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A colleague was using three pair-wise t-tests plus Bonferroni correction to detect any differences in the means of three groups. My first response was to tell him to use an ANOVA instead, since my understanding is that's the "correct" way to detect a difference in means between 3 or more groups.

However, if multiple comparisons are being controlled for, as they were in his case, is the ANOVA still best? Does it depend on the context?

(To test, I made a quick simulation of 3 distributions of uniformly distributed random numbers, applying a variable offset to the mean of one of the groups. Using a Bonferroni correction the two methods were almost always in agreement (98% of the time for the offsets I used).)

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  • $\begingroup$ Have a look here and here. Does this help answering your question? $\endgroup$
    – Stefan
    Jan 20 '16 at 1:40
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ANOVA will simultaneously test if all means are equal in a single test. If the test fails to reject the null hypothesis, then you can stop with evidence that there is no difference in means. However, if there are differences (i.g. you reject) you'd still need to perform multiple testing to determine which pairs of means differ from each other.

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  • $\begingroup$ Thanks. I understand that's the way it should be done, and that's the way I would do it. But I struggled to justify it to him. Why is starting with multiple tests always worse than starting with ANOVA if the multiple comparisons are being controlled for? $\endgroup$ Jan 20 '16 at 1:09
  • $\begingroup$ Well, you don't HAVE to run ANOVA first -- this is just how multiple comparisons are presented in textbooks and multiple comparison in and of themselves have nothing to do directly with ANOVA. Multiple comparisons using Bonferroni adjustments are too conservative and a simple ANOVA is more powerful for detecting a single difference among the groups -- especially with a lot of comparisons. So, if you are really just interested in knowing if any pair (regardless of which pair) of groups is different the ANOVA is the test that you should use because of it's power. $\endgroup$ Jan 20 '16 at 1:57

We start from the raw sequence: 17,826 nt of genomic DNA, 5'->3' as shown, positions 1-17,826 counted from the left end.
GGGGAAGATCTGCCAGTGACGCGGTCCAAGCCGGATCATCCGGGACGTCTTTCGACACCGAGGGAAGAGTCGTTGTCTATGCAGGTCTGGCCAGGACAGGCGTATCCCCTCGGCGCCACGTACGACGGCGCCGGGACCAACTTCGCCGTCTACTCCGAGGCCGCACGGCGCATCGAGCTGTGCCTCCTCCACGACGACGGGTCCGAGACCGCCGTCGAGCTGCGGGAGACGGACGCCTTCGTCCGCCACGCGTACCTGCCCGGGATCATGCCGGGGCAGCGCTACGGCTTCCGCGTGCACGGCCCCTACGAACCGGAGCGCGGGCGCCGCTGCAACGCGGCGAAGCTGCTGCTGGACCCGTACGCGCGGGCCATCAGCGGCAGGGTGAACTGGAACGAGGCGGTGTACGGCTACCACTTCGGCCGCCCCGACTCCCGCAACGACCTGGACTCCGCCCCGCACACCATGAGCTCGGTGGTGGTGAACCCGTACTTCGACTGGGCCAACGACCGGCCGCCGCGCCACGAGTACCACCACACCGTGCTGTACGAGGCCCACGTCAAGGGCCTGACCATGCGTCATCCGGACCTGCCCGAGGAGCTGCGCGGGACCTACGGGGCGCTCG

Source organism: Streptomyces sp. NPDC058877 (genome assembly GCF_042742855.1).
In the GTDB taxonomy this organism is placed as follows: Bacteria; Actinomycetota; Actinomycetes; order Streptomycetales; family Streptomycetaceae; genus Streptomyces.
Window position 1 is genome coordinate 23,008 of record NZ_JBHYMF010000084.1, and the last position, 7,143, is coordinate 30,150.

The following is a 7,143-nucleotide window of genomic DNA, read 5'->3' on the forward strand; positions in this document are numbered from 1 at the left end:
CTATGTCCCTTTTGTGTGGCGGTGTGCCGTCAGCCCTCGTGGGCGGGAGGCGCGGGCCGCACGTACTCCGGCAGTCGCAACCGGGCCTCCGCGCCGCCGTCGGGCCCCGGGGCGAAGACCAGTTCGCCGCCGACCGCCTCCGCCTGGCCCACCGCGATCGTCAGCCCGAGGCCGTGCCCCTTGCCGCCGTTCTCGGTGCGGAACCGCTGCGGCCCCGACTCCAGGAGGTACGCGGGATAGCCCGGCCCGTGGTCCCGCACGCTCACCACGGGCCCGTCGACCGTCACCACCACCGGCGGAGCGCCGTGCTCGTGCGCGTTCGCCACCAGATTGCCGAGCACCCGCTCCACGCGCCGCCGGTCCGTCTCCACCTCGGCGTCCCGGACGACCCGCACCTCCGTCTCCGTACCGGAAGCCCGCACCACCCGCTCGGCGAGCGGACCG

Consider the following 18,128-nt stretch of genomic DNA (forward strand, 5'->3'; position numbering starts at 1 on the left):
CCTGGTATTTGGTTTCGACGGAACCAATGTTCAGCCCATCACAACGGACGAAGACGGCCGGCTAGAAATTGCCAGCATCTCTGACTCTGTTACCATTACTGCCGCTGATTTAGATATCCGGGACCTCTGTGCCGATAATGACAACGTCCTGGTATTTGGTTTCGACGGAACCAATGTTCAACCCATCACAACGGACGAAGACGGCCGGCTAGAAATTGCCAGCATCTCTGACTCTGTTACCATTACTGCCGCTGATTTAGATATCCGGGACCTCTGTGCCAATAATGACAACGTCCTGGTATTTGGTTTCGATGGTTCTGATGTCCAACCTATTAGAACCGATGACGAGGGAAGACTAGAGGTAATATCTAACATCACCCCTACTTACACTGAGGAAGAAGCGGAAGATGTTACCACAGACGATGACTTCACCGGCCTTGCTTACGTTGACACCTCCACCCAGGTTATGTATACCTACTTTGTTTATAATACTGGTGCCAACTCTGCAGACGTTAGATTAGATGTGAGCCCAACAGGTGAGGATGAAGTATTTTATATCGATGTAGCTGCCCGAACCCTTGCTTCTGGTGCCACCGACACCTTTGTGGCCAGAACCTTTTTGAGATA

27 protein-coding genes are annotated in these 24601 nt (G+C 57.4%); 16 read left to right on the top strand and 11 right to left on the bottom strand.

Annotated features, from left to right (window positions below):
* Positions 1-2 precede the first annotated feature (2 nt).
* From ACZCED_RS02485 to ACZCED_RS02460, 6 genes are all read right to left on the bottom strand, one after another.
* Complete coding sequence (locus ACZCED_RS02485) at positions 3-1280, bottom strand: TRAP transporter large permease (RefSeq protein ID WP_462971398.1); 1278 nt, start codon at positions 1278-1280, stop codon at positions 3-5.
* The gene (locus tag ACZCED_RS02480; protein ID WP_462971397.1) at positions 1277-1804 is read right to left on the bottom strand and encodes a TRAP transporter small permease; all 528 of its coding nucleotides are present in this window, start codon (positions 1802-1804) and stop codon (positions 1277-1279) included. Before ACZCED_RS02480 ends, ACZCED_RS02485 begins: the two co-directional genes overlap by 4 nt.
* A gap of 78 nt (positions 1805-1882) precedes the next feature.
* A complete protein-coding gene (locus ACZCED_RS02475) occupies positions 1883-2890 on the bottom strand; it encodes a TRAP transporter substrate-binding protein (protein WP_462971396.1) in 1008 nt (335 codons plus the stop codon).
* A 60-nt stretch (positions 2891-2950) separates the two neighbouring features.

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    $\begingroup$ Lastly, if your college plans to use multiple comparison tests, there are usually better test to employ (read more powerful) than the Bonferroni adjusted tests depending on the comparisons you are interested in. For example, if you plan to perform all possible comparisons, Tukey's HSD test preferred to the Bonferroni adjustement. This page provides a nice overview of the advantages and disadvantages of the tests for different comparison conditions: www2.hawaii.edu/~taylor/z631/multcomp.pdf $\endgroup$ Jan 20 '16 at 2:03
  • $\begingroup$ @StatsStudent the link is broken $\endgroup$ Sep 16 '20 at 10:16
  • $\begingroup$ @ErikHambardzumyan Try this (thanks to the internet archive): web.archive.org/web/20181024155101/http://www2.hawaii.edu:80/… $\endgroup$ Sep 17 '20 at 5:20

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